Utkarsh Dwivedi and Kushagra
In August this year, 500 cities across India declared themselves as ‘Safai Mitra Surakshit Shehar’. This implies transformation of every ‘manhole’ into a ‘machine hole’ and showcases the success of the decisive drive towards discarding the inhuman practise of manual scavenging.
The first phase of the Swachh Bharat Mission-Urban (SBM-U), launched in 2014, has emerged as one of the world’s most extensive urban sanitation programmes, playing a pivotal role in bringing about a paradigm shift in urban sanitation across the country. With its heavy focus on solid waste management, the flagship Swachh Bharat Mission (SBM) 2.0 is a potential game-changer for India. The key mission agenda is making India “garbage-free”, with components like remediation of legacy waste and building infrastructure for treatment, processing, recovery, and recycling of municipal solid waste to divert 80 percent of it from reaching the landfill by 2026.
Swachh Bharat Mission-Urban 2.0 (SBM-U 2.0) was launched on 1st October 2021, with the overall objective of creating ‘Garbage-Free Cities’. This implies that all municipal solid waste (including construction and demolition waste and plastic waste), and liquid waste (including grey and blackwater) in cities is safely collected, processed, and scientifically treated so that no untreated wastewater is discharged into water bodies and no untreated municipal solid waste is sent to landfills. The Mission’s second phase also emphasises imbibing the spirit of a circular economy with a focus on waste-to-wealth initiatives.
Garbage Free Cities
Against this backdrop, the ‘National Capacity Building Framework for Garbage-Free Cities has been conceptualised under SBM-U 2.0. The national framework proposes a comprehensive approach for capacity building in India’s urban sanitation and solid waste management sectors. SBM-U 2.0 also emphasises the creation of a robust ecosystem which identifies and collates the best-in-class knowledge in each sector and facilitates strategic dissemination to all stakeholders, supporting initiatives for building their skills and capacities.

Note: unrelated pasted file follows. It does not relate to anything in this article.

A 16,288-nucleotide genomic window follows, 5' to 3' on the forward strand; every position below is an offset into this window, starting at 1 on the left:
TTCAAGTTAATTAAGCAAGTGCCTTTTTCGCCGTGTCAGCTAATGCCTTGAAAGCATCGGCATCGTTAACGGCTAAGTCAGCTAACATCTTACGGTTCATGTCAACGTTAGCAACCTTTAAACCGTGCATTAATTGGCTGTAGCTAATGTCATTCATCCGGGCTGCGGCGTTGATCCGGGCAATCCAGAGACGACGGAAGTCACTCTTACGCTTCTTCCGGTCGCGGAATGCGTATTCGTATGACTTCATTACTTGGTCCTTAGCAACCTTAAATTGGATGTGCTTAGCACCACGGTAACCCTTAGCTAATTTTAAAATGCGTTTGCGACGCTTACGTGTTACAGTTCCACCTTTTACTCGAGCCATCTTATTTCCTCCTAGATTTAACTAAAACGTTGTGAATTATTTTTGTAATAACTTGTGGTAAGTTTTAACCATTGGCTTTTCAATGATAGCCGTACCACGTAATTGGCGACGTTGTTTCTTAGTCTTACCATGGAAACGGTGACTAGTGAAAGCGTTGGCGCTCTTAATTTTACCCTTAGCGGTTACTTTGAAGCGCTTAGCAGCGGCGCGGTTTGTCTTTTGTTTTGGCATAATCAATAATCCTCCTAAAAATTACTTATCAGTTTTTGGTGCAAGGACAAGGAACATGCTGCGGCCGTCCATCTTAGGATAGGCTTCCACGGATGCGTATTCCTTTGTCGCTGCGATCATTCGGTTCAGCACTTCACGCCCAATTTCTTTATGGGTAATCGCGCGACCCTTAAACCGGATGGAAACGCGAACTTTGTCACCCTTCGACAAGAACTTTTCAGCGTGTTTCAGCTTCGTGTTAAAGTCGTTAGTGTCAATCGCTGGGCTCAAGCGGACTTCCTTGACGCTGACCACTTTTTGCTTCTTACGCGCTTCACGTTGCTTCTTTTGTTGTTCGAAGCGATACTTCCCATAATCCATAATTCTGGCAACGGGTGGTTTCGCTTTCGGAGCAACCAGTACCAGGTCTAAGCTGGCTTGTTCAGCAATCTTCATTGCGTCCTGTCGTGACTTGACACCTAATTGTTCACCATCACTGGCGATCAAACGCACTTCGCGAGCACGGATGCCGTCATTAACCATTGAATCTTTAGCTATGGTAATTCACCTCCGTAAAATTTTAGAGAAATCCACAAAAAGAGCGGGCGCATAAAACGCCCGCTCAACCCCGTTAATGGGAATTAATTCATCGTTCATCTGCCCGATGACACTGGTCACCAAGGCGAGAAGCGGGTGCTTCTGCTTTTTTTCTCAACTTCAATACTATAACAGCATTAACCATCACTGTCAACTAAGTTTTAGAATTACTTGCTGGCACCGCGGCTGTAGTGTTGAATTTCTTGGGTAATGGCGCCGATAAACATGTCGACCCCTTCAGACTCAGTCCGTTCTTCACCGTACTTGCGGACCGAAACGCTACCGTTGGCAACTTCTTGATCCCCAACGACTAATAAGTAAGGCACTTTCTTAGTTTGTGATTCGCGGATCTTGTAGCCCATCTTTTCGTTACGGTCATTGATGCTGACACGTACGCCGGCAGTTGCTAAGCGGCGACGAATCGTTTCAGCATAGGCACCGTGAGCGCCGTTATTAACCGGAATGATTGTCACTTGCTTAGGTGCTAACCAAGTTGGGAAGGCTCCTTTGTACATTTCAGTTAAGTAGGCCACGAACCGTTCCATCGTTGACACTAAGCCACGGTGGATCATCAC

The national framework envisions institutionalising a streamlined and targeted approach towards capacity building and skill development interventions under SBM–U 2.0. While the capacity-building approach under the first phase majorly focused on training across thematic areas of the Mission, SBM-U 2.0 adopts a holistic vision for strategically enhancing the capacities of all stakeholders to achieve sustained outcomes and realise the vision of a Garbage-Free urban India. Interventions under capacity strengthening will focus on enhancing the capacities and skills of the existing cadres of officials at the state department and Urban Local Bodies (ULB) levels.
In this journey of swachhata, States, Union Territories (UTs), and Urban Local Bodies (ULBs) have been the critical engines in effectively implementing interventions and ensuring the achievement of Mission objectives. Executive officials have played a pivotal role in strategic decision-making, guiding the overall approach to enhancing sanitation and waste management in cities. Technical officials have formed the backbone of implementing technical interventions and solutions. On the ground, municipal sanitation workers have played an essential role in enhancing and sustaining the standards of sanitation and waste management.
500 Safai Mitra Surakshit Shehar